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4 areas where digital twins can help insurance companies




In this series, we have looked at the value digital digital data can bring to the insurance industry. Specifically, I see that there are four main areas where insurance companies can take advantage of digital twins to make material improvements.

1. Distribution

Insurance companies, especially those with personal lines, have already made great strides in using data to improve distribution. They have focused on creating a digital copy of the business book and built digital twins of customers based on their online activities, search habits and where they shop.

While this greater understanding of the customer journey helps insurance companies become more efficient and contextually relevant in sales, leading insurance companies take things a step further. They want to offer one-click purchases and an omnichannel ecosystem so that customers can move seamlessly between channels.

But there are additional opportunities for insurance companies to improve how they serve existing customers and for cross-selling. The more you know about the customer on the phone, the better you can provide targeted advice and services.

Imagine, for example, if you had digital twins not only for the customer but also for their insured assets and for external events that affect their decisions or their assets. You can pull these threads together into a much more comprehensive view and use it to provide a superior experience.

2. Underwriting

In issue guarantees, real-time streaming data can provide a more nuanced understanding of risks and improvements in pricing. Leading insurance companies also want to offer customers real-time risk prevention and risk-DNA-based insurance ̵

1; in an effort to be a more holistic provider of protection for their customers, not just a company that pays you when something bad happens.

For commercial insurance companies, it can be a challenge to get a more homogeneous data set across customers, but I think the benefits will be worth it. We have already seen it for employee compensation, with payroll and ERP integration that helps carriers understand the changing workforce, associated premium changes and reduce the need for premium revisions. I recommend commercial insurers to explore this in terms of coverage (property, liability) and sector (energy, construction, marine).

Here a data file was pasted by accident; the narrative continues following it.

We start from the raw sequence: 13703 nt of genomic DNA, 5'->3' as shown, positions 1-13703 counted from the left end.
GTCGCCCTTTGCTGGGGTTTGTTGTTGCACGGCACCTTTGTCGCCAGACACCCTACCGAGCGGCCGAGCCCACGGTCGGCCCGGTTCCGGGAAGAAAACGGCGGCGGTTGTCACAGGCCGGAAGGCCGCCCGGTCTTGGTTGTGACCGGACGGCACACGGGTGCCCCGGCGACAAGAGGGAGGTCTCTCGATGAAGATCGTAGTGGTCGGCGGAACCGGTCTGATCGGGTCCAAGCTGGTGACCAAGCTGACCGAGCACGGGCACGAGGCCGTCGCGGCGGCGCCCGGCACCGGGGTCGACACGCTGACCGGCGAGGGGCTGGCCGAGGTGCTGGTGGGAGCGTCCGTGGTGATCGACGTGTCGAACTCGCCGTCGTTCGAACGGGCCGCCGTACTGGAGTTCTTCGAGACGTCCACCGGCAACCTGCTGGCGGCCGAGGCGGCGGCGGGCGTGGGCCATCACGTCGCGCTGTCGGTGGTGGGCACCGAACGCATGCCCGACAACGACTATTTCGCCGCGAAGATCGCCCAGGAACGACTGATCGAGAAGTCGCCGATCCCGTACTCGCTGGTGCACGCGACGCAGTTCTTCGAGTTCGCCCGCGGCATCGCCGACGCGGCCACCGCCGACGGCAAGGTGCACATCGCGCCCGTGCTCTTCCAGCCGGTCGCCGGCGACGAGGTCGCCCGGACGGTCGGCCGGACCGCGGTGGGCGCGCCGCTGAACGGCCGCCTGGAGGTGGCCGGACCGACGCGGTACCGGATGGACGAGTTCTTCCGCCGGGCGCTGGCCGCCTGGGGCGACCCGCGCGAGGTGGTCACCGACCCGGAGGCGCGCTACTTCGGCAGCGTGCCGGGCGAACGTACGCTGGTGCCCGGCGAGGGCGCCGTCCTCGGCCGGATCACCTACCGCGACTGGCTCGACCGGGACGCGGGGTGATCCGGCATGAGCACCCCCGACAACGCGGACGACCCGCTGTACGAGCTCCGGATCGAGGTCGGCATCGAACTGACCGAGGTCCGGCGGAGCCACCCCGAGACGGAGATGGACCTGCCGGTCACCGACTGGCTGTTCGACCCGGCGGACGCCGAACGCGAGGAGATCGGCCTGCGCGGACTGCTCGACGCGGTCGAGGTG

3. Activities

Within the four walls of an insurance company, there is a significant opportunity to increase efficiency and improve decision-making by adding connected instruments throughout the company. Accentures Operations has proven this over the years in corporate functions such as finance, HR and purchasing. Now it’s time to turn our attention to the more traditional insurance functions such as distribution support, underwriting, claims and back-office administration functions.

With building a digital twin of the business, two benefits are quickly emerging:

  • Automation options comes with the traditional analysis of keystrokes and process steps.
  • Intelligence possibilities comes when you look at how to use that data in a different way. This is probably where the greater value comes from.

As an example, imagine if you could take a digital mailroom feature that scans and stores digital copies of physical documents and turns it into something that basically triagulates and automates work in different ways based on the type of document and where the customer is in the transaction process.

4. Claims

More efficient and faster complaint handling is another area where I see enormous opportunities to take advantage of digital twins. We have already noticed leading insurance companies seeking real-time optimization of coverage, integrated infrastructure for recovery and use of human + AI to improve staff and customer experience.

For example, imagine you are offering personal car insurance and one of your customers is involved in an accident. Think about what insights you could gain if you had access to:

  • Telemetry data indicates what happened to the car at the time of the accident – how the wheels turned, the car’s speed and how hard the driver braked.
  • Weather patterns which explains the driving conditions when the accident occurred.
  • Driver information like how well they slept last night and if they were distracted by something they saw or by talking to a passenger.
  • Service data for example, how long it will take to get the car repaired, how long the waiting time is for the parts you need and if you are connected to your own supply chain for service via your network partners.

The more you delve into the details, the more opportunities you can see to take advantage of digital twin data throughout the insurance industry.

In our last post in this series, I will look at how you can put intelligent digital twins to work to get a better overview of your business.

To learn more about the technology trends that are expected to affect insurers, read our report: Technology Vision for Insurance 2021


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Disclaimer: This content is provided for general information purposes only and is not intended to be used in consultation with our professional advisors.


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